I bought Ruth a professional level camera for her birthday in September. And never has a gift been more effusively appreciated. She’s become a photography fanatic, spending almost every spare minute exploring the capabilities of her new toy. It’s been very gratifying. And the pictures she’s been turning out are truly spectacular.
I’ll let Ruth write the review for her new Sony camera, but so far I’ve heard nothing at all negative about it. The flip up/flip down turn 360 degrees view screen has had her giggling on several occasions.
I’m still in computer hell with my new WordPress website format. Spent hours today and deep into the early hours of this morning (currently it is 2:30am) trying to do simple things like set it up so clicking on my website address takes you directly to the posts, instead of to a portal which requires a click through. I’m also still trying to figure out how to take the comments invitation off pages which don’t call for comments. And then there are the layout issues… I’m not going into details, but it’s been sucking up my time like I can’t quite believe. I’ve got other things I want to do, like practice my music and edit Wang Yijing’s girlfriend’s personal statement. Tomorrow then.
We went for a walk tonight to the fruit store and each enjoyed a lump of perfectly ripe durian. That was at ten o’clock. We would have been riding our bikes, but mine had a flat tire and it’s not going to get fixed until tomorrow morning. On the way home from the fruit store we noticed they had drained the canal and were hosing the bottom down. I’m going to guess that this is the equivalent of pool cleaning. Why it needs to be done is not obvious, but it’s quite the operation.
My little point and shoot Sony takes amazing pictures, but nothing compared to what Ruth is getting with her new camera. You can check out some of her pictures on her Flickr site.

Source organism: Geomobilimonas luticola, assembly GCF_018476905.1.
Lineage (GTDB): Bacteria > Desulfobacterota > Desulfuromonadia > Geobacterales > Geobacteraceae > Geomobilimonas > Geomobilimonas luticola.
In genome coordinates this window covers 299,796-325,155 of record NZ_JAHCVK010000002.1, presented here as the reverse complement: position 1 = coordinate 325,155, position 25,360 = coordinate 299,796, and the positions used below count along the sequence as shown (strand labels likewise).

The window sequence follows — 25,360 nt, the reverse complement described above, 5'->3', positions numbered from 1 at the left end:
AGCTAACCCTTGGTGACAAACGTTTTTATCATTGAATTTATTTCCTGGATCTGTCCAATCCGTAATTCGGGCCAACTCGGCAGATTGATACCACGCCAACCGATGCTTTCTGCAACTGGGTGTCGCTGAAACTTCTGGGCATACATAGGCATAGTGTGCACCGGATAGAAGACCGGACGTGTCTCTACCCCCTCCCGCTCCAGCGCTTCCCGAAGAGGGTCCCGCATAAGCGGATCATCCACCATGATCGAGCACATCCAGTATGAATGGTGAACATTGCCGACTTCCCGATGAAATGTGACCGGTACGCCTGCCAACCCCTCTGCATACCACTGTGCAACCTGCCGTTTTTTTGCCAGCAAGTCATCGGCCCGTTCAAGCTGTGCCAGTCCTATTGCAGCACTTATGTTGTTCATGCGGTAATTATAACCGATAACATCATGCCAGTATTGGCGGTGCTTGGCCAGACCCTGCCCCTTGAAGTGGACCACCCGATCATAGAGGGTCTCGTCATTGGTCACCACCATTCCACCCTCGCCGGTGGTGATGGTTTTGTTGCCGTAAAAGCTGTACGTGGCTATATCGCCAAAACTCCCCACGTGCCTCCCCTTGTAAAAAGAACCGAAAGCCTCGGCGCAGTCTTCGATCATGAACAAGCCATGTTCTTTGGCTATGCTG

Speaking of canals, here’s a sign I noticed on a wall beside the canal near Nan Chan Si. It’s important to mind your safely.
I love Chinglish. It makes me feel needed here.
Last week I used the current emotionally charged conflict with Japan to illustrate how one develops a thesis, followed by supporting paragraphs with references to documentation and citations. At least this is a subject my students are interested in, though it turned out they are woefully ignorant of both the current situation and the historical background. They do feel intense passionate about the issue, as indicated by this impromptu class poll.
There were only six students present in this class. One of my students in a larger class actually knew that the Diaoyu Islands were Chinese until they were stolen by Japan after the first Sino-Japanese War. (They were supposed to be returned to China after the Second Sino-Japanese war, also known as WW II, when Japan was required to return all land taken from China by conquest, but the island slipped through the cracks in the peace negotiations, possibly because the Japanese had given it a new name, Senkaku Island.) But none of my students in the vote above knew that the islands are uninhabited.
I hope it was a teachable moment. I tried to impress them with the value of diplomacy, economic sanctions and appeals to the International Court. I also tried to impress them with the fact that people my age are not so willing to give up our lives to keep an uninhabited hunk of rock in the ocean part of any granfalloon. War should always be the last resort, and the last option one considers.
I asked my students what Japan would say if China were to offer them the islands. Go ahead. Take them. But you can’t sell any Sony or Mitsubishi or Yamaha products in China. Would the Japanese go for that deal? Not likely. Of course, the Chinese couldn’t afford that deal either.
This has been another excuse for violence here in China. We haven’t seen it, but Gao Yan Ho, our summer dog sitter and current Chinese teacher, told us that a girl had been raped because she was too friendly with some Japanese. There’s been a call for a boycott of Japanese products and angry mobs vandalizing Japanese businesses. No doubt all participants as ignorant of the facts and history as my students or even more so. Just looking for an excuse to vent. I do wish they would leave international affairs to the professionals, and no doubt the leadership of China wishes the same.
Please forgive this rambling post. Now that I’ve simplified my site, and made posting easier, I hope to post more frequently, but shorter. Your comments are always welcome. If you can’t see the comment field, you need to click on the little text bubble icon at the beginning of this post. Also, if you don’t see the sidebar information, you need to click on the post header. I don’t know why WordPress makes these things difficult, but I’m working at finding ways around them.